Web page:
Sam Barsh

 An article with Sam Barsh


   Chicago is where I started playing. I was born there, and raised in a nearby town called Wilmette. Chicago is where I was exposed to jazz and jazz clubs. I was only interested in jazz back then and Chicago was my link to jazz.


   Getting a No 1 hit didn’t happen as early as it may seem, although I do hope to have a long career. I started out as a professional musician nineteen years ago. And a lot of things really didn’t go my way at times. You make so many things, and such a small percentage winds up on a record. A hit song represents not just that song, but so many other songs you created along the way. When I hear a hit, it makes me want to hear the music that didn’t make it on the record. Of course a hit song opens doors and gets you more opportunities, and to me that's the most important thing.


Aloe Blacc ''The Man''



   I met Avishai Cohen through Brian Killeen, a bassist I went to college with. I was already a big fan of his before I even moved out east. Avishai had started a rock band with some of my classmates, and they used to rehearse at our school in New Jersey. I was living in Brooklyn, so sometimes I’d drive him back to his place in New York and we got to know each other a bit.



   When Avishai wanted to start a trio with young musicians, Mark Guiliana recommended me to be in the band. I started working with him right after graduating university, so I didn’t have to get a job. Avishai Cohen is a great bandleader and a friend. It was a very special experience, and he allowed me to shine and do my thing. Not many bandleaders allow that.



   The live band / touring scene and the songwriting / production scene are different worlds. Live, you are seen as a side-musician. In the studio, you are seen as a writer. I've worked with people in live settings mainly through recommendations and reputation. Most of my work in the studio comes from personal relationships I have with producers, artists, and my publisher. In both settings, getting consistent work is based on personality and on being able to deliver. I'm comfortable in a lot of different situations, and am always willing to do what the leader wants, whether its a session or a gig.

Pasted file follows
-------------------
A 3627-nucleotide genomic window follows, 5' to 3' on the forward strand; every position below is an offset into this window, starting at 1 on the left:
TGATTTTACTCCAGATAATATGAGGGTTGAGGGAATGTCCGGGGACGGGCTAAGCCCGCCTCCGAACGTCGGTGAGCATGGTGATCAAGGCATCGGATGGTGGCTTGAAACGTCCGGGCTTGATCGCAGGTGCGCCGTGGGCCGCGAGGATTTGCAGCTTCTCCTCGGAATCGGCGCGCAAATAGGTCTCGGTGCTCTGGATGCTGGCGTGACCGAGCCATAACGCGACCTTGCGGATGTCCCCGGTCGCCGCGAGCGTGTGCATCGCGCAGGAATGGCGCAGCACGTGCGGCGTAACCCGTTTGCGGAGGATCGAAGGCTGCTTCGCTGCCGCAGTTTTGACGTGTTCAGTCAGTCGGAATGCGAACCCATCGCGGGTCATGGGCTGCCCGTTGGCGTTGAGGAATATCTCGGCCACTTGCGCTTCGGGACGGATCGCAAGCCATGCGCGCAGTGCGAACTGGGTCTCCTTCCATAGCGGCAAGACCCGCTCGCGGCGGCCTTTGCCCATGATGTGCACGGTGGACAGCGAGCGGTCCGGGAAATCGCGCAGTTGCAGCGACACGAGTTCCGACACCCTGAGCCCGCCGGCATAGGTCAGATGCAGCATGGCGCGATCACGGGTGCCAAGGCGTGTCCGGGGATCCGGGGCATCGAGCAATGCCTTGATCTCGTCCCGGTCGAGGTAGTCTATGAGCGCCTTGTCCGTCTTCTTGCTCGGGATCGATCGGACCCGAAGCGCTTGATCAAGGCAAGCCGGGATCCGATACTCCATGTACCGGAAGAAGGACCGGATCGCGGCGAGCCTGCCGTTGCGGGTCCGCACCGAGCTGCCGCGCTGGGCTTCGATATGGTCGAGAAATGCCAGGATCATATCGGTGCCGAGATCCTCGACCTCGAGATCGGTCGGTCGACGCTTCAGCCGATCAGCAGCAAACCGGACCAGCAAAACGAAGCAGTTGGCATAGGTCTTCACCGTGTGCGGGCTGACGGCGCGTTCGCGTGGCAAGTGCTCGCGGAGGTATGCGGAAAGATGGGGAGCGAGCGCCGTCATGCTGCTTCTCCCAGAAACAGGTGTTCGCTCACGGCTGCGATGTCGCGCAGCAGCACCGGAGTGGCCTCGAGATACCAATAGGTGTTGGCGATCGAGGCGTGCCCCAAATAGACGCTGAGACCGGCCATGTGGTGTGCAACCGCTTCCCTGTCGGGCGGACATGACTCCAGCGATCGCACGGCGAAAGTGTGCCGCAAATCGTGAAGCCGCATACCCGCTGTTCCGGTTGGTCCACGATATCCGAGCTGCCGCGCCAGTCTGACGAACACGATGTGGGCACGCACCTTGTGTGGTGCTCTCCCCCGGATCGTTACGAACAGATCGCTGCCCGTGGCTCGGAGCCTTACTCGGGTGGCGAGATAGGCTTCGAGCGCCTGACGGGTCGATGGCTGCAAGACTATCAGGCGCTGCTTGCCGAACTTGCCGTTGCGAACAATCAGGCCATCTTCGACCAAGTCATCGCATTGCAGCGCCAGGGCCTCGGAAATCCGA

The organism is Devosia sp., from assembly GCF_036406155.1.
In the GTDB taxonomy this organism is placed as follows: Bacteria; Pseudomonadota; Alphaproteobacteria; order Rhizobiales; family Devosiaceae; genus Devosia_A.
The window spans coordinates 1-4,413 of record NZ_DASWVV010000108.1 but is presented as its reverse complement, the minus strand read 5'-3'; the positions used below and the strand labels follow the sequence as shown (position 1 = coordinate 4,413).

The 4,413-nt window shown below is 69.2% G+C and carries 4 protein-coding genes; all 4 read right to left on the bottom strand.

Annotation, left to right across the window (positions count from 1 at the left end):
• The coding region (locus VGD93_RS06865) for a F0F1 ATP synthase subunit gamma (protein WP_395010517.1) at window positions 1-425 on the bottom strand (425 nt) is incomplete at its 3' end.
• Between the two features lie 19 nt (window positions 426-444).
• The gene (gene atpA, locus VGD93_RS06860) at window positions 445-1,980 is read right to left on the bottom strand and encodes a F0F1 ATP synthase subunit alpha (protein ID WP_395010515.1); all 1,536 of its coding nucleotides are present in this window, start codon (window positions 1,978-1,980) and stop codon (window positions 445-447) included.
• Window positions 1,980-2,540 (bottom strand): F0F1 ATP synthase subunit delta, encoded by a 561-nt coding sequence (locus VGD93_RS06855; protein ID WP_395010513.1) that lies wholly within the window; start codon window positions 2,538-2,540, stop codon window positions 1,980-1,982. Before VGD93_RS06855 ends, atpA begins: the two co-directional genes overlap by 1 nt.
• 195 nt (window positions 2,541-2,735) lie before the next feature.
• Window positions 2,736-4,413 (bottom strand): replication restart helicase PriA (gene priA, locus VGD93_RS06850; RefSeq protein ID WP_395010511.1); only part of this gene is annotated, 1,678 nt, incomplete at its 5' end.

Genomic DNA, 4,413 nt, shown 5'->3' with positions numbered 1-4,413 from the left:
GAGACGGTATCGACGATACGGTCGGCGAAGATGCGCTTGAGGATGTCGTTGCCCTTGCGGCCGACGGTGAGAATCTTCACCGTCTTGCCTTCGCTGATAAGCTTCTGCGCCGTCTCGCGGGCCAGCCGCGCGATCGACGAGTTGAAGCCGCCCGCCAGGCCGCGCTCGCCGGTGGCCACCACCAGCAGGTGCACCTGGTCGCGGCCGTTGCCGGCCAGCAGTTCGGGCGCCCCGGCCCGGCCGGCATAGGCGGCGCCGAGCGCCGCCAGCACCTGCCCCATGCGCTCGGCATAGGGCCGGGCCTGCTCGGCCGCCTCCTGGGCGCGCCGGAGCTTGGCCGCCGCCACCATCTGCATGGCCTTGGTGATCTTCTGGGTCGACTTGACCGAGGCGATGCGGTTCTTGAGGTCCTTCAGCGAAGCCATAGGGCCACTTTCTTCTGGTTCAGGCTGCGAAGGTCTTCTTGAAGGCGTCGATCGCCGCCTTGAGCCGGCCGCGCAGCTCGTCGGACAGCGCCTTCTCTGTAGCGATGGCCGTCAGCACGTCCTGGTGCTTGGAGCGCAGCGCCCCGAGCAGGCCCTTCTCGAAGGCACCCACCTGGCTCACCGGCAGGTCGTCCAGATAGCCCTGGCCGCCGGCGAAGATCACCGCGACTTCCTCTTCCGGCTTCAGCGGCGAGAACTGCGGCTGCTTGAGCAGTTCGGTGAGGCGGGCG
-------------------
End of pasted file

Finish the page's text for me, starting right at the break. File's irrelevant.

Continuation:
Sam Barsh

   I prefer helping others shine to being the lead artist. Among the cons of being the lead artist are that you have the promotional responsibility. If a show isn’t well attended, it’s seen as your fault. You have to be comfortable talking about yourself. Some of it I don’t mind. Although you do get recognized, being a lead artist is a full-time job. In helping others create their sound and cultivate their artistic vision, I get to make a lot more music, and have a bigger output than I would otherwise have had. I toured so much in my 20’s, and I’m really ok with not traveling much. I enjoy LA. I have my friends here and sessions almost every day. It’s better for me to be in one place. I still travel a bit, but as a lead artist I would have to commit to a lifetime of touring.


Palter Ego ''Man In The Mirror'' cover


   Ten years ago I would never have thought of moving here (Los Angeles). But as my musical interests became more diverse, I realized that the things I wanted to do musically had shifted from New York to Los Angeles. The other genres aside from jazz thrive in LA, and there is a good jazz scene here too. It’s not as good as New York, but it’s good. My years in New York have affected the way I play and it gets me work here.



Sam Brash ''Wake Up And Smile''


Sam Barsh is a keyboardist and songwriter. He has written and produced songs for major label artists Norah Jones, Robin McKelle and Aloe Blacc, including the hit song "The Man", which Barsh co-wrote for Aloe Blacc. Barsh has released solo material as lead artist and with his band Palter Ego.

He has also performed with a diverse group of renowned artists, including: Avishai Cohen, Babyface, Bobby McFerrin, Branford Marsalis, Brenna Whitaker, Bruno Mars, Cassandra Wilson, Common, David Foster, Dontae Winslow, Emily King, Estelle, Fred Wesley, Gavin DeGraw, Gene Simmons, Gregory Porter, Je Parker (of Tortoise), John Robinson, Jojo, Kenny Wayne Shepherd, Kiran Ahluwalia, Large Professor, Lonnie Plaxico, Mark Ballas, Maurice Brown, Maya Azucena, Mino Cinelu, Natasha Bedingeld, Quadron, Ravi Coltrane, Rez Abbasi, Robin Eubanks, Robin McKelle, Roy Hargrove, Stevie Wonder, The Brand New Heavies, The Mighty Blue Kings, The Spam All-Stars, Tom Jones, Wax, and Zach Brock.

Find out more HERE.